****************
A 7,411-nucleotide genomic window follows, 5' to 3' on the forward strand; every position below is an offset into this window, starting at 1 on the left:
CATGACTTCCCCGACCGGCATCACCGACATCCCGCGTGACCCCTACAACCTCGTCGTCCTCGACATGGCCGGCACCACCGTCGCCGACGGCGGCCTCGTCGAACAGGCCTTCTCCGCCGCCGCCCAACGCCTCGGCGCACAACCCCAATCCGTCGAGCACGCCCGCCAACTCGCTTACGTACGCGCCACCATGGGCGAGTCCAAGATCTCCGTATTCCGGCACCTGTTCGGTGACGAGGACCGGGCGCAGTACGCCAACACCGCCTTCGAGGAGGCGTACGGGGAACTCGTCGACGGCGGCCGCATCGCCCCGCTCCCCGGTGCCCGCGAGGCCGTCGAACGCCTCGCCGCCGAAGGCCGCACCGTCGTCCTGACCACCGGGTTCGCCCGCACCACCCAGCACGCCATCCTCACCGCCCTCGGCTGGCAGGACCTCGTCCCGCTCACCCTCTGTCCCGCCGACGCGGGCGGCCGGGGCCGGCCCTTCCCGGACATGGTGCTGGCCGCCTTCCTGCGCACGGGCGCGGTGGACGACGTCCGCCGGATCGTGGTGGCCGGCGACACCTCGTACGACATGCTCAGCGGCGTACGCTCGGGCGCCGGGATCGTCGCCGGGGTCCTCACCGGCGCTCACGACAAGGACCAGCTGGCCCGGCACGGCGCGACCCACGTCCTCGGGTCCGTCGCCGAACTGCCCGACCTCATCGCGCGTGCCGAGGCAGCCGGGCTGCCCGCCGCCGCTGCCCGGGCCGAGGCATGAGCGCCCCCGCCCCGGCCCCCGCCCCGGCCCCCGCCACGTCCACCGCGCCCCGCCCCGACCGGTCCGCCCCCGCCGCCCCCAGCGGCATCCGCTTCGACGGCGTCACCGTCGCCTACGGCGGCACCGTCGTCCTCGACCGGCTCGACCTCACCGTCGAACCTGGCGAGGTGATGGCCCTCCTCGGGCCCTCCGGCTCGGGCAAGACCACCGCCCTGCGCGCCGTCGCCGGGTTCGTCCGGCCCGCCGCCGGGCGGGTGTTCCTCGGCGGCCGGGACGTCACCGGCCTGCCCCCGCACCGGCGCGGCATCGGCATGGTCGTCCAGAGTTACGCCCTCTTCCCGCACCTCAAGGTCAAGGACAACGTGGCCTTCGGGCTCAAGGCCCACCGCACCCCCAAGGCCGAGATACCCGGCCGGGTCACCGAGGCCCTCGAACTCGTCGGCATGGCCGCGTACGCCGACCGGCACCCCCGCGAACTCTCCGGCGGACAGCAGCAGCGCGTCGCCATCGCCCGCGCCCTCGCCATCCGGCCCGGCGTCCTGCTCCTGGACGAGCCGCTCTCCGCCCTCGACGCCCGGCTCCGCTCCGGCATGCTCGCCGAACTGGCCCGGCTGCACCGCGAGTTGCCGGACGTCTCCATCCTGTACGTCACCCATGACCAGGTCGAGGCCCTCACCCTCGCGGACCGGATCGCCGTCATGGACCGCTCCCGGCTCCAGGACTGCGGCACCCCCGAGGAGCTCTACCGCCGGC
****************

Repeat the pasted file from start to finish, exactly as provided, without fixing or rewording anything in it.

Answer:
A 7,411-nucleotide genomic window follows, 5' to 3' on the forward strand; every position below is an offset into this window, starting at 1 on the left:
CATGACTTCCCCGACCGGCATCACCGACATCCCGCGTGACCCCTACAACCTCGTCGTCCTCGACATGGCCGGCACCACCGTCGCCGACGGCGGCCTCGTCGAACAGGCCTTCTCCGCCGCCGCCCAACGCCTCGGCGCACAACCCCAATCCGTCGAGCACGCCCGCCAACTCGCTTACGTACGCGCCACCATGGGCGAGTCCAAGATCTCCGTATTCCGGCACCTGTTCGGTGACGAGGACCGGGCGCAGTACGCCAACACCGCCTTCGAGGAGGCGTACGGGGAACTCGTCGACGGCGGCCGCATCGCCCCGCTCCCCGGTGCCCGCGAGGCCGTCGAACGCCTCGCCGCCGAAGGCCGCACCGTCGTCCTGACCACCGGGTTCGCCCGCACCACCCAGCACGCCATCCTCACCGCCCTCGGCTGGCAGGACCTCGTCCCGCTCACCCTCTGTCCCGCCGACGCGGGCGGCCGGGGCCGGCCCTTCCCGGACATGGTGCTGGCCGCCTTCCTGCGCACGGGCGCGGTGGACGACGTCCGCCGGATCGTGGTGGCCGGCGACACCTCGTACGACATGCTCAGCGGCGTACGCTCGGGCGCCGGGATCGTCGCCGGGGTCCTCACCGGCGCTCACGACAAGGACCAGCTGGCCCGGCACGGCGCGACCCACGTCCTCGGGTCCGTCGCCGAACTGCCCGACCTCATCGCGCGTGCCGAGGCAGCCGGGCTGCCCGCCGCCGCTGCCCGGGCCGAGGCATGAGCGCCCCCGCCCCGGCCCCCGCCCCGGCCCCCGCCACGTCCACCGCGCCCCGCCCCGACCGGTCCGCCCCCGCCGCCCCCAGCGGCATCCGCTTCGACGGCGTCACCGTCGCCTACGGCGGCACCGTCGTCCTCGACCGGCTCGACCTCACCGTCGAACCTGGCGAGGTGATGGCCCTCCTCGGGCCCTCCGGCTCGGGCAAGACCACCGCCCTGCGCGCCGTCGCCGGGTTCGTCCGGCCCGCCGCCGGGCGGGTGTTCCTCGGCGGCCGGGACGTCACCGGCCTGCCCCCGCACCGGCGCGGCATCGGCATGGTCGTCCAGAGTTACGCCCTCTTCCCGCACCTCAAGGTCAAGGACAACGTGGCCTTCGGGCTCAAGGCCCACCGCACCCCCAAGGCCGAGATACCCGGCCGGGTCACCGAGGCCCTCGAACTCGTCGGCATGGCCGCGTACGCCGACCGGCACCCCCGCGAACTCTCCGGCGGACAGCAGCAGCGCGTCGCCATCGCCCGCGCCCTCGCCATCCGGCCCGGCGTCCTGCTCCTGGACGAGCCGCTCTCCGCCCTCGACGCCCGGCTCCGCTCCGGCATGCTCGCCGAACTGGCCCGGCTGCACCGCGAGTTGCCGGACGTCTCCATCCTGTACGTCACCCATGACCAGGTCGAGGCCCTCACCCTCGCGGACCGGATCGCCGTCATGGACCGCTCCCGGCTCCAGGACTGCGGCACCCCCGAGGAGCTCTACCGCCGGC